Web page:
Costa’s responsibility for Schettino’s conduct also likely will be at issue in future litigation. See, e.g., Massachusetts Lobstermen’s Ass’n, Inc. v. U.S., 554 F. Supp. 740, 742-43 (D. Mass. 1982) (“The master of a vessel is the agent and representative of the owner…. He is the representative of the owner; thus, his actions are those of the owner.”). Further, because marine insurance generally only responds to losses “triggered by an accident or fortuity,” Certain Underwriters at Lloyds, London v. Inlet Fisheries Inc., 518 F.3d 645, 654 (9th Cir. 2008), and because “[a] loss is not considered fortuitous if it results from…the intentional misconduct of the insured,” Axis Reinsurance Co. v. Henley, No. 4:08cv168, 2009 WL 3416248, at *15 (N.D. Fla. Oct. 22, 2009), the limiting concept of fortuity (sometimes implied into marine insurance policies, if not already expressly stated) may be implicated in coverage issues.
Moreover, even “consciously criminal or tortious” conduct of a vessel’s captain may be imputed to the vessel owner in certain circumstances. See, e.g., Jackson Marine Corp. v. Blue Fox, 845 F.2d 1307, 1310 (5th Cir. 1988). Schettino also reportedly informed Italian prosecutors following the casualty that Costa supposedly insisted that he operate the vessel close to the coast.
Costa also could seek to limit its liability under applicable law for claims arising as a result of the casualty pursuant to a limitation proceeding. It appears that although Italy is not a signatory to the Convention on Limitation of Liability for Maritime Claims, Italian law nonetheless grants the benefit of limitation to operators of vessels, according to the Italian Maritime Law Association’s website.
Likewise in the U.S., pursuant to the Shipowner’s Limitation of Liability Act of 1851, a vessel owner may seek to limit its liability to the value of the vessel plus pending freight. Limitation of liability, however, is not always available under all circumstances. For example, under U.S. law, if an unseaworthy condition of a vessel is determined to have been the cause of a casualty (such as, for example, malfunctioning navigation or safety equipment), and such unseaworthy condition was within the owner’s “privity or knowledge,” the right to limitation may be denied. See generally, e.g., Trico Marine Assets, Inc. v. Diamond B Marine Servs., Inc., 332 F.3d 779, 790 (5th Cir. 2003). (Limitation denied, in part, on the basis that the vessel owner knew or should have known that the vessel “was unseaworthy and that its captain was improperly trained.”)
Moreover, in certain circumstances, related corporate entities might not be permitted to limit liability. For example, in the event that Costa’s parent Carnival becomes embroiled in litigation as well, that may become an issue. See, e.g., In re AMOCO CADIZ, 954 F.2d 1279 (7th Cir. 1992). (In litigation involving a tanker oil spill off the coast of France, related corporate entities were held not entitled to limit as a result of failure to prove “owner” status.) Conversely, the AMOCO CADIZ court found that liability of those related corporate entities was established.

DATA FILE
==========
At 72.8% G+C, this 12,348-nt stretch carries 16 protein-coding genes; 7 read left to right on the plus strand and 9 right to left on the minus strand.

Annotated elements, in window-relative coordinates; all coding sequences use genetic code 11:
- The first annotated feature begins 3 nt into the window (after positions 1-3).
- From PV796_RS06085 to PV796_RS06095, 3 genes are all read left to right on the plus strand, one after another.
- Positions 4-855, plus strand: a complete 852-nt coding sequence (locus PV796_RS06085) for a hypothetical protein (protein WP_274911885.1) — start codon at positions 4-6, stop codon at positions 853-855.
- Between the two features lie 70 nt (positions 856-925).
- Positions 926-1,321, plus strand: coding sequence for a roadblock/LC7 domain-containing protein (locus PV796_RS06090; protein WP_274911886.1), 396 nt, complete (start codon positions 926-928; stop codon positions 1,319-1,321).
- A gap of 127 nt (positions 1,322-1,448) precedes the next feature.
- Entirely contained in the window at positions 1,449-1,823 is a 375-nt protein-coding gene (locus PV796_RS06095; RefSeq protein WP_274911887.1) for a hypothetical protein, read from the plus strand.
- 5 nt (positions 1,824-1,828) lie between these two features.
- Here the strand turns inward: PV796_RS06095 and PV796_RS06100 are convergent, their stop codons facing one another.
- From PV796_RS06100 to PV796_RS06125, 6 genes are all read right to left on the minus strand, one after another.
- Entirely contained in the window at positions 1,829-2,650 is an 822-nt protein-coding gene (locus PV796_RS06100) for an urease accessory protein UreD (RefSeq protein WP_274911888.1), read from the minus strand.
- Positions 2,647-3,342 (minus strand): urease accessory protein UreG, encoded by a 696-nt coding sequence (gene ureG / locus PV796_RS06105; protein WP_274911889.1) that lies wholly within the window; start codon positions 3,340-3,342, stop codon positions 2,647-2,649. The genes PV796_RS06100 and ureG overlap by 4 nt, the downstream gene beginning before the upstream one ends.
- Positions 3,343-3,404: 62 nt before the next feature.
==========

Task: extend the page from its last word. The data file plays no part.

The peculiar circumstances involved in the Costa Concordia incident also likely will give rise to various potential bases for denial of coverage and/or liability shifting. For example, did Captain Schettino have a history of inappropriate behavior of which Costa was aware, which made him unfit to captain the Costa Concordia? Did his conduct amount to intentional misconduct, gross negligence, and/or negligence? Was the crew properly trained? Did the vessel have up-to-date charts aboard and functional navigation equipment? Did Costa authorize the vessel’s approach to Giglio so close to the coast? Did the Mayor of Giglio encourage, or even request, these showy salutes to Giglio, despite having been aware (or having the obligation to have been aware) of the danger to these vessels just off the coast? These questions and many others are likely to influence the course that liability and insurance coverage disputes take.
The world already knows that the wreck of the Costa Concordia is no “small technical failure.” Only time will tell the scope of this disaster from an insurance perspective.
Kathleen B. Carr is a partner at Edwards Wildman Palmer LLP, with a specialty in admiralty and maritime law. A former 100-ton passenger vessel captain, Carr has handled complex litigation matters for over 18 years, including admiralty, maritime, and insurance coverage disputes. She can be reached at (617) 951-3326, firstname.lastname@example.org.
Elizabeth Duffy and David E. Sigmon are associates at Edwards Wildman Palmer LLP, where they practice in the insurance and reinsurance department. They can be reached at email@example.com and firstname.lastname@example.org, respectively.